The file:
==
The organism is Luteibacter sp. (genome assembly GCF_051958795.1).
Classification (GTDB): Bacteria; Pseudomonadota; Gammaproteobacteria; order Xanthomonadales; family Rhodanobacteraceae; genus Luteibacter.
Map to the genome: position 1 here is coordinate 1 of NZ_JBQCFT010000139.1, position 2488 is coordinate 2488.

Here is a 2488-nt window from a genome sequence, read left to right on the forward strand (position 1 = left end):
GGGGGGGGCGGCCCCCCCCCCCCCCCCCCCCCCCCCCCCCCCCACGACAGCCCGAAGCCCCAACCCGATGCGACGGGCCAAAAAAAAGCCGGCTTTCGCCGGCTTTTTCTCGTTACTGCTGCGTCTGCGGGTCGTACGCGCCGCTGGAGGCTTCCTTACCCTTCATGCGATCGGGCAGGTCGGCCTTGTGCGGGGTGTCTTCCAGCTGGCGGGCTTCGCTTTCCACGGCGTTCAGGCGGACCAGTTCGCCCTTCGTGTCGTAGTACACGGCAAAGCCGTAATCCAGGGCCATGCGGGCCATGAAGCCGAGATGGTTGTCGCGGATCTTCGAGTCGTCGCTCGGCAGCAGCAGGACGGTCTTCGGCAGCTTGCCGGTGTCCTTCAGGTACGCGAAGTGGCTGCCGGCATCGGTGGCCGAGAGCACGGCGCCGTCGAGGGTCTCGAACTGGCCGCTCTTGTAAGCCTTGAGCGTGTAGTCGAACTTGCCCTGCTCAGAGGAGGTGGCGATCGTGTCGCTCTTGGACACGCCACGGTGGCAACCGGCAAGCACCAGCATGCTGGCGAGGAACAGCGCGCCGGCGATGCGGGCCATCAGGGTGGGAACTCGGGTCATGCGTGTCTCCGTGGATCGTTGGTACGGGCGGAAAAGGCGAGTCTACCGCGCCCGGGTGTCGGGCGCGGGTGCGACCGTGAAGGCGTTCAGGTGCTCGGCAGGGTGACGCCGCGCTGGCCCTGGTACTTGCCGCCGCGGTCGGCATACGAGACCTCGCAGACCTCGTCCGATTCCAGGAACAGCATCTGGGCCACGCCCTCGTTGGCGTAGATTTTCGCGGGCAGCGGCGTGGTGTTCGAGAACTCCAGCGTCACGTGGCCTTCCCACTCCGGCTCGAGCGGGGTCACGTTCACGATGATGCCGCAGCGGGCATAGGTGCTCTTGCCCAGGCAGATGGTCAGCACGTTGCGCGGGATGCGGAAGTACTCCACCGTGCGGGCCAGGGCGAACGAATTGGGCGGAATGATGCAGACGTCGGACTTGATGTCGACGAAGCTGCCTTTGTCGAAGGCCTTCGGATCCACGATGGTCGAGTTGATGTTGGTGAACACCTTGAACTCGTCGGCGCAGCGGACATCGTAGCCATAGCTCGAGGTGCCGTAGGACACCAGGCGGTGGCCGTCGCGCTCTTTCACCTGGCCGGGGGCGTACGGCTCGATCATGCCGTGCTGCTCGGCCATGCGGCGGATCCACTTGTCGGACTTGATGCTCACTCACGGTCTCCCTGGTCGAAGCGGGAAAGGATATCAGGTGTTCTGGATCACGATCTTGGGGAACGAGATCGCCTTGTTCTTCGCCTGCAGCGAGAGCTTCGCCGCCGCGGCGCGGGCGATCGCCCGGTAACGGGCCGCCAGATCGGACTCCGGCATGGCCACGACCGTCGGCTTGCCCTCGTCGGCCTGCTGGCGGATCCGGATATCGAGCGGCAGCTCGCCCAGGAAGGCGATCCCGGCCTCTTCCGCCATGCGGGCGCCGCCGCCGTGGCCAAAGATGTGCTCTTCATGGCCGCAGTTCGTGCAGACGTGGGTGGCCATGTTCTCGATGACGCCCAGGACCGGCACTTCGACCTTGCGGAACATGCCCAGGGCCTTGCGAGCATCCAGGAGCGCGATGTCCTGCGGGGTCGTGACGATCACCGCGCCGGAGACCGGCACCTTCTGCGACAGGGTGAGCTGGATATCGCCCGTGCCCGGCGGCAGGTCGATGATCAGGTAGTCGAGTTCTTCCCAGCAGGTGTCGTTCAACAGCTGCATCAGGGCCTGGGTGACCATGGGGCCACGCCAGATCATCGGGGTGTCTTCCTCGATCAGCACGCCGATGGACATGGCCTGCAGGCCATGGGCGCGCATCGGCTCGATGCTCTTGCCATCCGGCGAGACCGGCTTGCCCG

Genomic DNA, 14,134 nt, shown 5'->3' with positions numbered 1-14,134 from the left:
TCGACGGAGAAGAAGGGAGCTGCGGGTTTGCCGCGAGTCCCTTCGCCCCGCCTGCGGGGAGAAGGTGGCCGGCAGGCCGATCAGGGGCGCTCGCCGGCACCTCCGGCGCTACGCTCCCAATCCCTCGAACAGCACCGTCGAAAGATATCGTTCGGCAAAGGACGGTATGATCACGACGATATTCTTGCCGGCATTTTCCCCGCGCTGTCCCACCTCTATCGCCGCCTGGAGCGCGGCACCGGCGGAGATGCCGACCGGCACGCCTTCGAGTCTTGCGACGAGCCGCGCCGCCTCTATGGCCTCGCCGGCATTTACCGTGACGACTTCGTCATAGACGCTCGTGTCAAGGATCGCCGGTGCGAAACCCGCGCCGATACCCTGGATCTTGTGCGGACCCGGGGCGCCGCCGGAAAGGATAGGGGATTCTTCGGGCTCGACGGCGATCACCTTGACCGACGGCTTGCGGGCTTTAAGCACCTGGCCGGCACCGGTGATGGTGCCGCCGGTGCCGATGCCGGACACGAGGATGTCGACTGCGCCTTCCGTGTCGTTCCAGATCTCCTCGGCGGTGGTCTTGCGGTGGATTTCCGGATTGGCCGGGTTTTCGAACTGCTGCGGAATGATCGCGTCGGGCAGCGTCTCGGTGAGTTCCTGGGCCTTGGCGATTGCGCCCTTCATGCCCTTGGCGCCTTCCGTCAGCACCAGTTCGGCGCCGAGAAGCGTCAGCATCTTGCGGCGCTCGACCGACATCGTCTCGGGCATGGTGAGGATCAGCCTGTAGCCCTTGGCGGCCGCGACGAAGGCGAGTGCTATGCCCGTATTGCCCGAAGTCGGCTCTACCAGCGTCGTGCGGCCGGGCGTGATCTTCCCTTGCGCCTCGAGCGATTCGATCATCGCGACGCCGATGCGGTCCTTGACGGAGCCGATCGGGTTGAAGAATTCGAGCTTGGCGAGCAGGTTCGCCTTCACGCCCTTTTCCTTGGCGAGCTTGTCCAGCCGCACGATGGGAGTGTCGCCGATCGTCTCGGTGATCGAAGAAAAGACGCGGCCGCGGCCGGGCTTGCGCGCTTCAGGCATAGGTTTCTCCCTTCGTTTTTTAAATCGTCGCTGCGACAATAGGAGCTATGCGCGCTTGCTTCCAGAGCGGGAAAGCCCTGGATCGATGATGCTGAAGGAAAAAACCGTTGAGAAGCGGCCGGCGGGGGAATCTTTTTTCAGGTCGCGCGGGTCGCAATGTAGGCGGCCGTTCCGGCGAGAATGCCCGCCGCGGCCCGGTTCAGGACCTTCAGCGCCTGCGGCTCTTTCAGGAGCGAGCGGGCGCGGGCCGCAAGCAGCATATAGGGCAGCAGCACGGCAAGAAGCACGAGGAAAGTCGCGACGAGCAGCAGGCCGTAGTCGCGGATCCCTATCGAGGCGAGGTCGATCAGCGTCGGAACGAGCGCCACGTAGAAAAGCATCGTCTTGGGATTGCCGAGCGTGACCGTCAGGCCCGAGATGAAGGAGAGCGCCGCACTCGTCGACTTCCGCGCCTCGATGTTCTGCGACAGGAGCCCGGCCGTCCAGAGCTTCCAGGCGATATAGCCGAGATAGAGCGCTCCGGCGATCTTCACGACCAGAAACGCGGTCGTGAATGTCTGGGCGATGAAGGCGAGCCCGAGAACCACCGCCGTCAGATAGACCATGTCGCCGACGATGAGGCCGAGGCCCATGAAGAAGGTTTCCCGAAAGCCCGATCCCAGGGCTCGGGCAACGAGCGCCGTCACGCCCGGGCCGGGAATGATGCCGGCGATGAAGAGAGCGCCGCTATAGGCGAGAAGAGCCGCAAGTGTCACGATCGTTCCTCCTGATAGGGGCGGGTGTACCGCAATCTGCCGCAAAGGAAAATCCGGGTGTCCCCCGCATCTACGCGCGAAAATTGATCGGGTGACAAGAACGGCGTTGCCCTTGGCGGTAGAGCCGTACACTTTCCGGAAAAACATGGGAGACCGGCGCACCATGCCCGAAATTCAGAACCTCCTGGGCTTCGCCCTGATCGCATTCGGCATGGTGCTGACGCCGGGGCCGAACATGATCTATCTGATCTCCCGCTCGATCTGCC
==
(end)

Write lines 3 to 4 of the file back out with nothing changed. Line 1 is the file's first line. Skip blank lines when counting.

Map to the genome: position 1 here is coordinate 1 of NZ_JBQCFT010000139.1, position 2488 is coordinate 2488.

Here is a 2488-nt window from a genome sequence, read left to right on the forward strand (position 1 = left end):